The HABRI Foundation is calling for research proposals to investigate the health outcomes of pet ownership and/or animal-assisted activity or therapy, both for the people and the animals involved. To learn more, visit https://habri.org/grants/funding-opportunities/ close

 
You are here: Home / Journal Articles / Do you see what i see? Can non-experts with minimal training reproduce expert ratings in behavioral assessments of working dogs? / About

Do you see what i see? Can non-experts with minimal training reproduce expert ratings in behavioral assessments of working dogs?

By J. L. Fratkin, D. L. Sinn, S. Thomas, S. Hilliard, Z. Olson, S. D. Gosling

Category Journal Articles
Abstract

Working-dog organizations often use behavioral ratings by experts to evaluate a dog's likelihood of success. However, these experts are frequently under severe time constraints. One way to alleviate the pressure on limited organizational resources would be to use non-experts to assess dog behavior. Here, in populations of military working dogs (Study 1) and explosive-detection dogs (Study 2), we evaluated the reliability and validity of behavioral ratings assessed by minimally trained non-experts from videotapes. Analyses yielded evidence for generally good levels of inter-observer reliability and criterion validity (indexed by convergence between the non-expert ratings and ratings made previously by experts). We found some variation across items in Study 2 such that reliability and validity was significantly lower for three out of the 18 items, and one item had reliability and validity estimates that were impacted heavily by the behavioral test environment. There were no differences in reliability and validity based on the age of the dog. Overall the results suggest that ratings made by minimally trained non-experts for most items can serve as a viable alternative to expert ratings freeing limited resources of highly trained staff.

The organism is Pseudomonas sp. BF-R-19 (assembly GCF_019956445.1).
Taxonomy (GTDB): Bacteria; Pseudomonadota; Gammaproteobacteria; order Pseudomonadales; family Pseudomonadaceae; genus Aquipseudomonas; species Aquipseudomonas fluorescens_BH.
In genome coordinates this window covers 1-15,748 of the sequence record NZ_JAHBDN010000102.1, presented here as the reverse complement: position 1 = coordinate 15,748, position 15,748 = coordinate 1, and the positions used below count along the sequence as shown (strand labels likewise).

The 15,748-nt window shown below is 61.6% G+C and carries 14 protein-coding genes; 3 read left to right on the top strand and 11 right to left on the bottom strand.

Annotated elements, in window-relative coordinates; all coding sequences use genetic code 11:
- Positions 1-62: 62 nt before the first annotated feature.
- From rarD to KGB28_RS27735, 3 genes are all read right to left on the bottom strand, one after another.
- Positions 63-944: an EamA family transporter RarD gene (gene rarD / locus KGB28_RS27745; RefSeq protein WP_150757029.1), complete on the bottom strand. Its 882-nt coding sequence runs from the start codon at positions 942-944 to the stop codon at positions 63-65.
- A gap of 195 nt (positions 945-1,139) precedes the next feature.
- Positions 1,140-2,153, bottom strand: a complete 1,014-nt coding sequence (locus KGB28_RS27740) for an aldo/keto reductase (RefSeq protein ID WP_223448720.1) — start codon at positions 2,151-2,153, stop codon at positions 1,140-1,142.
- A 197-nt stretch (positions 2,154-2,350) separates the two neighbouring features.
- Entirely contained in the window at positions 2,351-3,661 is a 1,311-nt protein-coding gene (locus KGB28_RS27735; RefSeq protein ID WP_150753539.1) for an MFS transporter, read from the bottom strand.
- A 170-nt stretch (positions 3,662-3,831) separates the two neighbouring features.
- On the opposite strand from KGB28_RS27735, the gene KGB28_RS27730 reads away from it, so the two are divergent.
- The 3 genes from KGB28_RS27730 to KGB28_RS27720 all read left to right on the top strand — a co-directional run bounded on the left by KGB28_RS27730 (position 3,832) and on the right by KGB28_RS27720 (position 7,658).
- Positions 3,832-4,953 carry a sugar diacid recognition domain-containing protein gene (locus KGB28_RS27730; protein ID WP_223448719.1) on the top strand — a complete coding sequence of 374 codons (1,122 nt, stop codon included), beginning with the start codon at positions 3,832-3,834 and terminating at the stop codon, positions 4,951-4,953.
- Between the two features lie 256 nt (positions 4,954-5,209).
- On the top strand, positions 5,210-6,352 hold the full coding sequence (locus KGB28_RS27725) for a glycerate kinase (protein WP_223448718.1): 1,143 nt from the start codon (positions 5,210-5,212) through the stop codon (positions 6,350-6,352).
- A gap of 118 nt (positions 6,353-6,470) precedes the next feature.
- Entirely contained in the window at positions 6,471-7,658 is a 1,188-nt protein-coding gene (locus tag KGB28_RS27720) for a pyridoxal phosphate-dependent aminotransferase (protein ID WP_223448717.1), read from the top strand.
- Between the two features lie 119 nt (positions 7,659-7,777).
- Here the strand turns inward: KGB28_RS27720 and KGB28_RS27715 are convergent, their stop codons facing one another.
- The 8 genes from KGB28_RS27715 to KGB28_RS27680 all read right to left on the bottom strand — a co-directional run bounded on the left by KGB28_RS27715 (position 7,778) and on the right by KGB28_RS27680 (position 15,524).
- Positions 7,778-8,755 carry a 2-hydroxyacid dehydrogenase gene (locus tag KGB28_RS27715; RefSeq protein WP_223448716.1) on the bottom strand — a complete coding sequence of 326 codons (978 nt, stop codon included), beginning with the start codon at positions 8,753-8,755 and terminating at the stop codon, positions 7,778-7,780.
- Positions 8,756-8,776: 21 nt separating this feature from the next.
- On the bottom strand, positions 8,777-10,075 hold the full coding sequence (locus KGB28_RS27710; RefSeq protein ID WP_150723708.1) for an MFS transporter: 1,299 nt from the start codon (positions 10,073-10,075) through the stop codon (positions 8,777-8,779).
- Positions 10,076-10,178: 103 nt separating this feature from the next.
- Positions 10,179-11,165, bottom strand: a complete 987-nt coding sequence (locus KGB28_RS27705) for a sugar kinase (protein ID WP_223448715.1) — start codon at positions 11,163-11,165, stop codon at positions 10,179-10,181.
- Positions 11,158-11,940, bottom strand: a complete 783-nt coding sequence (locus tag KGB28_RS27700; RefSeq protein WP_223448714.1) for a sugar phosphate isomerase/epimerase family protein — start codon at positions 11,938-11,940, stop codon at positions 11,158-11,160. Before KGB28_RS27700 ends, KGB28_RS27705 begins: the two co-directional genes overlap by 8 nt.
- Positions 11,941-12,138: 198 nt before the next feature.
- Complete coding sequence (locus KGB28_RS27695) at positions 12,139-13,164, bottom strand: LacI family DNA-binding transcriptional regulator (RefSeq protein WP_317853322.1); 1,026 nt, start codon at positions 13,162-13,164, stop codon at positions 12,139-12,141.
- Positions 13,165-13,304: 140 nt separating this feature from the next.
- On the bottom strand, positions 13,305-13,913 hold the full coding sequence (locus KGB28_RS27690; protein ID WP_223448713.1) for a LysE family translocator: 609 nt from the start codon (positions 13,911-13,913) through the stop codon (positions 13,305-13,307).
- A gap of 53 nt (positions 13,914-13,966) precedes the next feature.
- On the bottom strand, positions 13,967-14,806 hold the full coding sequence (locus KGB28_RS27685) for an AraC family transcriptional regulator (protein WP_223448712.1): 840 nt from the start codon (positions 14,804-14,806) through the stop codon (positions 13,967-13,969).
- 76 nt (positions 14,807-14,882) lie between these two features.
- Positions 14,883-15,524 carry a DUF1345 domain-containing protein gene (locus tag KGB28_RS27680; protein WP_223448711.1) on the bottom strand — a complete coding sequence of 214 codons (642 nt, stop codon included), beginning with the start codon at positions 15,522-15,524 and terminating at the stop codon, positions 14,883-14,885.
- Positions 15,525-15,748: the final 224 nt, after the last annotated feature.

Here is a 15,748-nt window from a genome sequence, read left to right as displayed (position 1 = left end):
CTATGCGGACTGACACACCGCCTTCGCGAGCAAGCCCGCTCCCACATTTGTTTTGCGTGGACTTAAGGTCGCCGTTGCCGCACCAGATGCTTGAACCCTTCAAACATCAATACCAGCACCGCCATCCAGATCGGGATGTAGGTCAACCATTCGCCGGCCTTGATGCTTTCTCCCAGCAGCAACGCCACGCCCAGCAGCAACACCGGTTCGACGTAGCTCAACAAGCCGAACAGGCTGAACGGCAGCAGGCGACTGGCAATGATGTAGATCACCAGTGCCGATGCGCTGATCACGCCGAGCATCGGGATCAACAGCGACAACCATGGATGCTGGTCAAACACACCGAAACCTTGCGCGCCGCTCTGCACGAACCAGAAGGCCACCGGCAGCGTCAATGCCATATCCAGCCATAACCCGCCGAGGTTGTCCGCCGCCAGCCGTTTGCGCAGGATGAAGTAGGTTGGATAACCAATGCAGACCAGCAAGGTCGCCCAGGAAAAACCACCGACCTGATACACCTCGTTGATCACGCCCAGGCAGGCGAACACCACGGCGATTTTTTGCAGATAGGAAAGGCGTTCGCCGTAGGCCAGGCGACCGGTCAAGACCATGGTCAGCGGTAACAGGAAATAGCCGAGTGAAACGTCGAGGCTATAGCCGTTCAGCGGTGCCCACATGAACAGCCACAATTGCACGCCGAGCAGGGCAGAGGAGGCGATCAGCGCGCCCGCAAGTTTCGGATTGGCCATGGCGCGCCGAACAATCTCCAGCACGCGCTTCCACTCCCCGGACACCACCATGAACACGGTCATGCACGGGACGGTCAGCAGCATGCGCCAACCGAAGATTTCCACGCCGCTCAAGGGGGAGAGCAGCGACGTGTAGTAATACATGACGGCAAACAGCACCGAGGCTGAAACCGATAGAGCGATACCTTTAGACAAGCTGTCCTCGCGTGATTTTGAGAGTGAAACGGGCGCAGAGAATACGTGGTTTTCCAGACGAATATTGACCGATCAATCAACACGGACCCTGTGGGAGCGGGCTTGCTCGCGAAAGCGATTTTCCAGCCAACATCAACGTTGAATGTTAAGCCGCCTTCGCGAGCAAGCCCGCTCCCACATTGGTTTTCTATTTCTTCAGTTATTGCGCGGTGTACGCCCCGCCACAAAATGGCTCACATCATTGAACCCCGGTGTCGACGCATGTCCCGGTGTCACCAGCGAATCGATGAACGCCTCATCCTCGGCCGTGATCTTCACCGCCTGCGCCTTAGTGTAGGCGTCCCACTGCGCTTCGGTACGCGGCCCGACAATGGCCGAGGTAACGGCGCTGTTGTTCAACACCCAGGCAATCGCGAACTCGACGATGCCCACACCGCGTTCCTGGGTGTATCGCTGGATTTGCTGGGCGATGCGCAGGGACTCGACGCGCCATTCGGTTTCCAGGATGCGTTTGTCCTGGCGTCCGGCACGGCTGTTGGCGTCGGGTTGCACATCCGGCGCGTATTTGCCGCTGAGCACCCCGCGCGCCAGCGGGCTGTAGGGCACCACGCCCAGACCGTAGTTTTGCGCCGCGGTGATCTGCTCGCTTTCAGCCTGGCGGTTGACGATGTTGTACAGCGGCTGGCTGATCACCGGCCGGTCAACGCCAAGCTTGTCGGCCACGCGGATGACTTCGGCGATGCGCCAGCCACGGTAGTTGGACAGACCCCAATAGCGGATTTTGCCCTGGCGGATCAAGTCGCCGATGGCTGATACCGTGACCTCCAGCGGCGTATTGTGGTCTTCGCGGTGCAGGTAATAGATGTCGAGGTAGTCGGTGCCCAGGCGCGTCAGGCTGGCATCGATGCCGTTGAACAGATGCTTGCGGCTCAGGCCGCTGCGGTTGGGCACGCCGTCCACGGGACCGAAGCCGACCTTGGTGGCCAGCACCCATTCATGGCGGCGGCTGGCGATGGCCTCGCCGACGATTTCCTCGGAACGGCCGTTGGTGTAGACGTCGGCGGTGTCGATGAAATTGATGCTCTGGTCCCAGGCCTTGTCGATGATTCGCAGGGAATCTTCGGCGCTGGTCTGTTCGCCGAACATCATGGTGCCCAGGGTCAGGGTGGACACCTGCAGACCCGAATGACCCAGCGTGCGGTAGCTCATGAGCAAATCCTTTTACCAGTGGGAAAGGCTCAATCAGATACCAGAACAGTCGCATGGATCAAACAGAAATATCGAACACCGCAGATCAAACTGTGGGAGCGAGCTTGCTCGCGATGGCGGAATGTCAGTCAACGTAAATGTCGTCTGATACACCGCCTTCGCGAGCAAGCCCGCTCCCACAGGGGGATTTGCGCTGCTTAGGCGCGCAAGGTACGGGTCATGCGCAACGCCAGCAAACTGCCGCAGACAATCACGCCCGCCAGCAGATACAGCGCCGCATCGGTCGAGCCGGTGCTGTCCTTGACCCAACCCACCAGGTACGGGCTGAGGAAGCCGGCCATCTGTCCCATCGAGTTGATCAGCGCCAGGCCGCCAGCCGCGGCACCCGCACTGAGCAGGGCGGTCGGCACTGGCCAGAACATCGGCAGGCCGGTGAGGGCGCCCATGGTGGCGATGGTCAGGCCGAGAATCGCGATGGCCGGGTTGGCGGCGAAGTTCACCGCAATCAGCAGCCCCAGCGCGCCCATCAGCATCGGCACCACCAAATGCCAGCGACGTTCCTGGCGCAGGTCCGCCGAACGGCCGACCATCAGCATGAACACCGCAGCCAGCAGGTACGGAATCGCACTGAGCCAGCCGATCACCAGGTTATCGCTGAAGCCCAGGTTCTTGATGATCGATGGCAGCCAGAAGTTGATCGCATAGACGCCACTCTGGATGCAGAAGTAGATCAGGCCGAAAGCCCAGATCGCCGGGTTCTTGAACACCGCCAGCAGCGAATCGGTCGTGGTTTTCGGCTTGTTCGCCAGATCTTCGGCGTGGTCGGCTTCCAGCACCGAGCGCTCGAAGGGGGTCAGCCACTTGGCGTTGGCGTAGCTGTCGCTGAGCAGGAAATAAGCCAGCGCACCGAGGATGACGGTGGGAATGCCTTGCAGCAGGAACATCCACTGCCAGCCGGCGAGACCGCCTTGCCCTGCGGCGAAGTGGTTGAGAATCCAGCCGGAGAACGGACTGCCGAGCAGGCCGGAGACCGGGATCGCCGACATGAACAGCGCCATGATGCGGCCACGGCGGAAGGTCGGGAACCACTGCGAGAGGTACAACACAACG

Publication Title Behavioural Processes
Volume 110
Pages 105-116
ISBN/ISSN 0376-6357
Publisher Elsevier
DOI 10.1016/j.beproc.2014.09.028
Language English
Author Address Department of Psychology, The University of Texas at Austin, 108 E. Dean Keeton Stop A8000, Austin, TX 78712, USA.fratkijl@utexas.edu fratkijl@gmail.com
Cite this work

Researchers should cite this work as follows:

Tags
  1. Age
  2. Agencies and organizations
  3. Animal behavior
  4. Animals
  5. Assessment
  6. Canidae
  7. Canine
  8. Carnivores
  9. Constraints
  10. Dogs
  11. Experts
  12. Mammals
  13. peer-reviewed
  14. Pets and companion animals
  15. reliability
  16. training of animals
  17. vertebrates
  18. Working animals
Badges
  1. peer-reviewed